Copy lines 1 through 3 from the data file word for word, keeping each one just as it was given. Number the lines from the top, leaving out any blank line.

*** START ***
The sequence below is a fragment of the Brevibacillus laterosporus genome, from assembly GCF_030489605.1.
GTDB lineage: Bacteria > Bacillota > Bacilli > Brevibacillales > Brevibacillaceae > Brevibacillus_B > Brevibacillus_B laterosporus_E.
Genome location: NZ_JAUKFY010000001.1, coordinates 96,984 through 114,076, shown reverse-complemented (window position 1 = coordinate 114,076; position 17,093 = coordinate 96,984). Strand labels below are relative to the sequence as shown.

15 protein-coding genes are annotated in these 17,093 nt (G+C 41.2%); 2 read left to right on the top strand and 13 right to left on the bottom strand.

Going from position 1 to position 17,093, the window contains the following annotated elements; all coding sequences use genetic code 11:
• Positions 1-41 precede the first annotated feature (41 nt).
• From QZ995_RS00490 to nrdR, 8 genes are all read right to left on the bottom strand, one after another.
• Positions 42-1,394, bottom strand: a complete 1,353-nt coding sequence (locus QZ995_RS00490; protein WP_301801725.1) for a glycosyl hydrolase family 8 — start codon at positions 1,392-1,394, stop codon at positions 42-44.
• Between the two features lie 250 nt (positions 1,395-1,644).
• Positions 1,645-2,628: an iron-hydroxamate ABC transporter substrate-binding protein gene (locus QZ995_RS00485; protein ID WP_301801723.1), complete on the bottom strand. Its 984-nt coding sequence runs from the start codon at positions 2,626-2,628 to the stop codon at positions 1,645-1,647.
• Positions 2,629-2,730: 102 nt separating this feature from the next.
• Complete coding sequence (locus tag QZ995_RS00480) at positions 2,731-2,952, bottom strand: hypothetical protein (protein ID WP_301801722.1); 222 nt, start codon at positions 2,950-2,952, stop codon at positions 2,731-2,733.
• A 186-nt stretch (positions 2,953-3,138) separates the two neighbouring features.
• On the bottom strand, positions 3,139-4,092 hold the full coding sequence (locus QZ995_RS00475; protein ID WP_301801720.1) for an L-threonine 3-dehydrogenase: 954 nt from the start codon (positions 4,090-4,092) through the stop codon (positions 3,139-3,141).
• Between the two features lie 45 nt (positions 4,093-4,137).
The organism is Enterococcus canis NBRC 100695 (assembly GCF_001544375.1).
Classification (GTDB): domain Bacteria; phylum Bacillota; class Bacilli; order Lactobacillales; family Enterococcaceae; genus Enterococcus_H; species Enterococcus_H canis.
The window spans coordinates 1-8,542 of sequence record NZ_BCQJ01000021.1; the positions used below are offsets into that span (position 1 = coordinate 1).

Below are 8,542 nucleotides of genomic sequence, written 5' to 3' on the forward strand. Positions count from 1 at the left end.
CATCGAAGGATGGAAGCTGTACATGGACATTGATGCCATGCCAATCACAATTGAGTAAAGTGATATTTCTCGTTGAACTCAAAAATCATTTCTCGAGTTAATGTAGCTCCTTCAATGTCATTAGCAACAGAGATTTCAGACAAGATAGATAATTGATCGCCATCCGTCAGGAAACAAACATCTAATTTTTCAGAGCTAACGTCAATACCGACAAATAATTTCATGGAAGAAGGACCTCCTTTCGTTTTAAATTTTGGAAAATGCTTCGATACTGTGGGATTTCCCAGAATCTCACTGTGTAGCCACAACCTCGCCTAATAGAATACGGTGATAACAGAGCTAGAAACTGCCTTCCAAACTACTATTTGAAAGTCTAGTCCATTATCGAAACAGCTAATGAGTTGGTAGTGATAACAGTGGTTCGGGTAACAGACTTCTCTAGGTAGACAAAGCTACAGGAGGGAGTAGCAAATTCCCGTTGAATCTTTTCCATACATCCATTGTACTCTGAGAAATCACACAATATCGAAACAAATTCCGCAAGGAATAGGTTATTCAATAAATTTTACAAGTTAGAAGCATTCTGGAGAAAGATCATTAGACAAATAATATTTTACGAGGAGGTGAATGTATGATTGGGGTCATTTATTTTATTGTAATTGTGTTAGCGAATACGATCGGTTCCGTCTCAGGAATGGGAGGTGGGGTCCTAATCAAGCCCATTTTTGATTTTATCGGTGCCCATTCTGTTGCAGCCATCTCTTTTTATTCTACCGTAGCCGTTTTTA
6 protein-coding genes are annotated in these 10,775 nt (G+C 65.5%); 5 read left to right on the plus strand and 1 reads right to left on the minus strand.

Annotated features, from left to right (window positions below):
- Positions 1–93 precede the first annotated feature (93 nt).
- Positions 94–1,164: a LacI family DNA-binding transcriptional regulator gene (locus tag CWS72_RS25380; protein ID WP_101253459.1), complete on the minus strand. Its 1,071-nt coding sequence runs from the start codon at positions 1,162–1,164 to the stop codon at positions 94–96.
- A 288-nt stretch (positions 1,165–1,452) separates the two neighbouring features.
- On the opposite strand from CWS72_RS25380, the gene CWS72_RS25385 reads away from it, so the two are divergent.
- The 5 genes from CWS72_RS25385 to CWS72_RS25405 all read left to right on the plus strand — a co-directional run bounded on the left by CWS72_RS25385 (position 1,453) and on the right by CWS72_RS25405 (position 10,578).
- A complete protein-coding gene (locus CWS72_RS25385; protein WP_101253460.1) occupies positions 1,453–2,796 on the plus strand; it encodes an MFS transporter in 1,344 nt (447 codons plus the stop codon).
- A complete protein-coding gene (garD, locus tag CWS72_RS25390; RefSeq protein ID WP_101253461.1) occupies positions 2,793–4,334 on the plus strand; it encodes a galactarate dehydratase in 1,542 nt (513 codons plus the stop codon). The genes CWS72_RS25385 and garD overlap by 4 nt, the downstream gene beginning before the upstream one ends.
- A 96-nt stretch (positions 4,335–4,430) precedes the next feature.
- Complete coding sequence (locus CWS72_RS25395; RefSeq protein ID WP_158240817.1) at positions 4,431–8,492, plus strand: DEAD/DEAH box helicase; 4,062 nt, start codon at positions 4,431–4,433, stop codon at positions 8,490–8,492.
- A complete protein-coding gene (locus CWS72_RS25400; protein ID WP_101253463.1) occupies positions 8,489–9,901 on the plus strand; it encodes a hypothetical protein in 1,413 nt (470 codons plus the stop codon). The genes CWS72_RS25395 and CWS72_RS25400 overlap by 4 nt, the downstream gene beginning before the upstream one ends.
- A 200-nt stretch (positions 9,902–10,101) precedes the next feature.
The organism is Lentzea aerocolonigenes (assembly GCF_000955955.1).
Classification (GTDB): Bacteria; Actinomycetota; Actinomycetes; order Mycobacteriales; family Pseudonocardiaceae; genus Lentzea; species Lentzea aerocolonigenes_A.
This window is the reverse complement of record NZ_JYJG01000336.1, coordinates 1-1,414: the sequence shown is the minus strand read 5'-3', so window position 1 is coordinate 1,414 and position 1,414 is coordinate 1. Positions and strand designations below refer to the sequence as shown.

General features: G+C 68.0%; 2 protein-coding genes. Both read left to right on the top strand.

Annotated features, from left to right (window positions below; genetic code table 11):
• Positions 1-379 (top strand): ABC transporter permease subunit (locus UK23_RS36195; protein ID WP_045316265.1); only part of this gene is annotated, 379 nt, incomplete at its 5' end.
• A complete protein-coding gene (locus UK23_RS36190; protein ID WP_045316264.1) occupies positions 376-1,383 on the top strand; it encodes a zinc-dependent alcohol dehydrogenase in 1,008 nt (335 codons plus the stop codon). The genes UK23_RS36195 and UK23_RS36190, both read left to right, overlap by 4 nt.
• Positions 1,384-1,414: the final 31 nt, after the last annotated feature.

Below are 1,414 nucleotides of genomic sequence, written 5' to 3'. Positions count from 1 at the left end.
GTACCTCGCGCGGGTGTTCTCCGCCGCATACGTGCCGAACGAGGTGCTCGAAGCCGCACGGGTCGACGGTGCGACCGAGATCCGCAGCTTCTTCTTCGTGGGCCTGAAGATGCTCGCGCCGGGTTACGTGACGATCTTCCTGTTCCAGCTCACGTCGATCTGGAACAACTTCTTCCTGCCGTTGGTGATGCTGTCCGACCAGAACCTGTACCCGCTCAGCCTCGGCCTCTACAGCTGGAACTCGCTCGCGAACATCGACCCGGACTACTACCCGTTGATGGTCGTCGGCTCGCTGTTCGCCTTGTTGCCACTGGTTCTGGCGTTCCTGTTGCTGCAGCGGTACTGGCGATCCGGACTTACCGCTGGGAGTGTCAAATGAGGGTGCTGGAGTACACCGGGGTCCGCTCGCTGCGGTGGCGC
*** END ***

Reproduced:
The sequence below is a fragment of the Brevibacillus laterosporus genome, from assembly GCF_030489605.1.
GTDB lineage: Bacteria > Bacillota > Bacilli > Brevibacillales > Brevibacillaceae > Brevibacillus_B > Brevibacillus_B laterosporus_E.
Genome location: NZ_JAUKFY010000001.1, coordinates 96,984 through 114,076, shown reverse-complemented (window position 1 = coordinate 114,076; position 17,093 = coordinate 96,984). Strand labels below are relative to the sequence as shown.